Written by: Paul Cornell
Art by: Miguel Sepulveda
Colored by: Alex Sinclair
Lettered by: Rob Leigh
Published by: DC
Cover Price: $2.99
Note : This review is for the digital version of the comic available from DC Comics On Comixology
Summary (contains spoilers): At the end of the last issue, the moon’s antibodies that were trying to destroy Earth had absorbed all of Stormwatch into itself, leaving Midnighter to fight alone. The Projectionist tells Midnighter to get out of there, but he quickly gains help when Apollo crashes down next to him. Apollo is weakened, but after Midnight distracts the creature, he has Projectionist use the Station to blast Apollo with solar energy, supercharging him.
Working together, Apollo and Midnighter are able to free the others from the monster’s control. Once loose, the team compares notes, and they figure out how to communicate with the lost city that the moon monster was trying to find and destroy. It’s called Alba Umbra, and Jack Hawksmoor is able to convinces the city that the attack is not just a dream, and that it’s needed to fight back against the monster. Apparently, the people of Alba Umbra were destroyed by other beasts many years ago. Alba Umbra rises from the ground. The team starts to finally work together under Engineer’s coordination, I really loved her comment that:
Martain Mahunter and Jenny are able to activate the city’s alchemy engines to change the monster into glass. Engineer is still concerned that they don’t know what caused all this in the first place, and that now they have the additional mystery of the lost city.
The team is telported back to the station by a mysterious entity who claims to represent the “Stormwatch Shadow Cabinet” who has come to kill Adam for his failure as team leader.
Review: One of my biggest concerns about Stormwatch for the first few issues was that so much was going on all the time, and it is often difficult to follow everything. In one of my capsule reviews, I said something like “I am not always sure what the hell is going on in Stormwatch, but it’s always entertaining and always makes me anxiously want the next issue.” In this issue, Cornell made the smart decision of using a lot more narration and giving us insight into what the characters were seeing and thinking. This was the first issue where I felt I really had a stable grasp on everything that was going on. It also really helped us get insight into the characters.
I especially loved Jack Hawkmoor’s indignant comment about “I’m going to die in the country!” Jack Hawksmoor has been one of my favorite characters since Warren Ellis introduced him towards the end of his Stormwatch run (before it became the Authority). This issue really seemed to capture him pretty well, and his conversation with Alba Umbra was one of the highlights of this book.
I do have to admit, I was a little disappointed that we didn’t get to see Midnighter take on the entire Stormwatch team as that was the direction this story seemed to be heading. We really haven’t gotten to see this version of Midnight cut loose, and this seemed like a lost opportunity. That said, seeing him really take a big role in bringing the team together worked really nicely.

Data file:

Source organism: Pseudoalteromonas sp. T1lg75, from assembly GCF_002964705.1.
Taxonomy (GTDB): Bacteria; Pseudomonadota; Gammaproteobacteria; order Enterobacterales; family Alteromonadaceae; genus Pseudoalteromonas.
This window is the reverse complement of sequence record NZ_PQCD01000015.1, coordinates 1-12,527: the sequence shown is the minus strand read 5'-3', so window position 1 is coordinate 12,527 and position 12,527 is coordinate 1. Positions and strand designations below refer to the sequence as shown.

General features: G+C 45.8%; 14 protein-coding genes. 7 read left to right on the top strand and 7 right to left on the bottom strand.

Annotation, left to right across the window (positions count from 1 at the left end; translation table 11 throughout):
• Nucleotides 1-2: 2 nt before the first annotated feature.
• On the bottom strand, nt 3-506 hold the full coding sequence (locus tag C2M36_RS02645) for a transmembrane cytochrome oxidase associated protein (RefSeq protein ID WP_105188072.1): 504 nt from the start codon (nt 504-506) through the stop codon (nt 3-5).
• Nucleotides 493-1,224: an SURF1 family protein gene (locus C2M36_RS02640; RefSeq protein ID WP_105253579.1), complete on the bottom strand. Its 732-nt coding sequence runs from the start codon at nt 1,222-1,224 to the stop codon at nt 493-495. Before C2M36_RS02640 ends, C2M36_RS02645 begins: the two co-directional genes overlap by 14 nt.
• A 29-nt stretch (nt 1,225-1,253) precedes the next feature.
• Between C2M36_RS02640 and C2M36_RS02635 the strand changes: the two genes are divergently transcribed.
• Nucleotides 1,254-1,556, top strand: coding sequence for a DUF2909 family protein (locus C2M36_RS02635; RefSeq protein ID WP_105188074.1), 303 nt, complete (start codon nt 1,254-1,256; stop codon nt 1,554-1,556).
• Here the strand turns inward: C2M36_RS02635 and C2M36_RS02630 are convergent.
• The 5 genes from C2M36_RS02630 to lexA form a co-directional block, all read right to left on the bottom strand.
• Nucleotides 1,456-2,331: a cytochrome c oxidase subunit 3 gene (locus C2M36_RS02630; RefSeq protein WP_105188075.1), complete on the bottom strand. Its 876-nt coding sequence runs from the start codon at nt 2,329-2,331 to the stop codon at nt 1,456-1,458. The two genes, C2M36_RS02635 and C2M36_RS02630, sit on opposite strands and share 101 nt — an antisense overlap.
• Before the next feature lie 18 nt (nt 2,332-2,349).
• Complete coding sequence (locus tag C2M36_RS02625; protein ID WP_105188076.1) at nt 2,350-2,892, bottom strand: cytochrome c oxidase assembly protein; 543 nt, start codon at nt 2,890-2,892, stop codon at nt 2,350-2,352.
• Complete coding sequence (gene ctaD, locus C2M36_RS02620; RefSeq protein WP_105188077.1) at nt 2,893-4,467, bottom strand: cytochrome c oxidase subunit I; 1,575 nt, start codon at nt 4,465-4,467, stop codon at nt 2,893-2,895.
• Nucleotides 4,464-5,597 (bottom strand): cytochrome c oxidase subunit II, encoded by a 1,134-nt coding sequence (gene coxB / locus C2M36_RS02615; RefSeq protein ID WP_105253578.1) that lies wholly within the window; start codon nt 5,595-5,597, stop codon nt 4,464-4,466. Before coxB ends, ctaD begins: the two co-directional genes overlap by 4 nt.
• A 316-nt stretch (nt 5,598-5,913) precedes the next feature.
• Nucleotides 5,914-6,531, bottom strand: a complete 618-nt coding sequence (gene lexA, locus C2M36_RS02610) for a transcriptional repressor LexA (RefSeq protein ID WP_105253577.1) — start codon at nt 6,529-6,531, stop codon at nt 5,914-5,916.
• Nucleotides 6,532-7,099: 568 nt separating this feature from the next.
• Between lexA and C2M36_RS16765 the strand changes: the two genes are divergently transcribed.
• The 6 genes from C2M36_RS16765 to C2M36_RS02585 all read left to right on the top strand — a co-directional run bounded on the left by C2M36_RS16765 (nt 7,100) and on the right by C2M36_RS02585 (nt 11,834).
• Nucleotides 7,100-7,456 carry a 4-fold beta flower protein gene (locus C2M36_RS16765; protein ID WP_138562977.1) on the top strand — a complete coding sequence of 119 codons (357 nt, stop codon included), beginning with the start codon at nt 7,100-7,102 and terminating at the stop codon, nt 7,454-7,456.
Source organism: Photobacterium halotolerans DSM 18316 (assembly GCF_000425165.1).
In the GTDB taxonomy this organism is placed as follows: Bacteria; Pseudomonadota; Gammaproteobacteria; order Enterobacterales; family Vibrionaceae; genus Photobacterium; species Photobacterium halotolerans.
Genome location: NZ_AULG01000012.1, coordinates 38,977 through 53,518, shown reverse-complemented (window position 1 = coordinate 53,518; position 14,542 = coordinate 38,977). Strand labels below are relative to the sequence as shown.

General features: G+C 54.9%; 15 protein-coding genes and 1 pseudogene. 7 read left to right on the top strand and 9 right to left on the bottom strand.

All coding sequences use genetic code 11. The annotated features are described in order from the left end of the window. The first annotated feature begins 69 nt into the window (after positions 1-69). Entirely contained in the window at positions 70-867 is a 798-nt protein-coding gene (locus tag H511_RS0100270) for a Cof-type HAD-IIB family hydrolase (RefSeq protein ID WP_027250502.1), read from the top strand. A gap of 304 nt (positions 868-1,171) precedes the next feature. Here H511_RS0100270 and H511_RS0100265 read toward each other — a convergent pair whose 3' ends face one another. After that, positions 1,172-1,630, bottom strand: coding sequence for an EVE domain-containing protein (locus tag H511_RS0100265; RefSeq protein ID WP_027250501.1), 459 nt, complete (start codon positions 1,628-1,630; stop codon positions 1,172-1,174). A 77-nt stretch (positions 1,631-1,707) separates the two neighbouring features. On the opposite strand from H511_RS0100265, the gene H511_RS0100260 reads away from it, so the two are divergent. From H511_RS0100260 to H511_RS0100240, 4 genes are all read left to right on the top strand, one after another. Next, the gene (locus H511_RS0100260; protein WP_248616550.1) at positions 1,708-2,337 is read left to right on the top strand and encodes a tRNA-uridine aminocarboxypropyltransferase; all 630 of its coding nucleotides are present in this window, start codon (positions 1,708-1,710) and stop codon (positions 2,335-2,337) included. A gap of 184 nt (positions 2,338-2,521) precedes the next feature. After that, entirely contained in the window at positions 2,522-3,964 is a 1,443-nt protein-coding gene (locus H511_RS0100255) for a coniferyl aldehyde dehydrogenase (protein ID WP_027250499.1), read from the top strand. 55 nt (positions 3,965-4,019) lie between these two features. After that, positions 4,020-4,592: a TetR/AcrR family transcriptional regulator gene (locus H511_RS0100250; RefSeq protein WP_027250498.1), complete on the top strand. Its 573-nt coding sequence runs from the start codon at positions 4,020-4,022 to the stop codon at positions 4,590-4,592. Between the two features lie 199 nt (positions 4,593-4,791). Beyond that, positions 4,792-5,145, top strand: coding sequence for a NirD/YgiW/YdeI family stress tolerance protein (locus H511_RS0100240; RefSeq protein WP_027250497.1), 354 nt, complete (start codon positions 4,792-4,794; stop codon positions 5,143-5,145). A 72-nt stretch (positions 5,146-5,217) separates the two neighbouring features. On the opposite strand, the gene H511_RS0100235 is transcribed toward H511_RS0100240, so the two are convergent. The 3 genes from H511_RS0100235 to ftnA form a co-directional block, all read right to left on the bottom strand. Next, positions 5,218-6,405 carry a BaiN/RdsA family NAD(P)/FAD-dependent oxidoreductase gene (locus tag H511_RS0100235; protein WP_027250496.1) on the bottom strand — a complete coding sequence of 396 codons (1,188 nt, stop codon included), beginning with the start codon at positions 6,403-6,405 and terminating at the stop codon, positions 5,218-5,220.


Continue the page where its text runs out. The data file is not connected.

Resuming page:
I also think that the end of this book wasn’t quite as impactful as it could have been. We really haven’t gotten to know the team all that well, and we just get small hints of how the team has been falling apart. But the time the series started, all that had been going on for a while. So hearing that Adam is a failure as a leader doesn’t really make all that much sense to the reader. I am very curious who the Stormwatch Shadow Cabinet is. This definitely put an entirely new spin on what we thought we know about the series.
Miguel Sepulveda manages to keep up with Paul Cornell’s insane story at every turn. Some of the images are just mindblowing, like this one where the moon monster is trying to devour Midnighter:
And I loved how cool the representative from the Stormwatch Shadow Cabinet looked. He sort of reminded me of Genis-Vel or the future incarnation of Starman. I really like that whole starfield effect on a character. DC Relaunch has been really great about matching the right artist to the right project, and Miguel Sepulveda on Stormwatch is another great example of that.
One thing that makes this comic stand out so well is Rob Leigh’s lettering. Every character has their own unique font and dialogue bubble style, which really helps keep things clear no matter how chaotic the story might be getting around it. I love attention to detail like that, and Stormwatch really stands out because of this touch.
Stormwatch started out as one of my favorite books of Relaunch, and each issue continues to build on that. Cornell and Sepulveda are a great fit here, and this is definitely the best Stormwatch/Authority has been since Ellis left the book.
Final Score: 8.5 – Even though I am not always sure what’s going on, I have been enjoying Stormwatch. This issue really started to make things much more clear, and the end result was a very satisfying comic book!
Tags: DC Comics Relaunch, miguel sepulveda, Paul Cornell, Stormwatch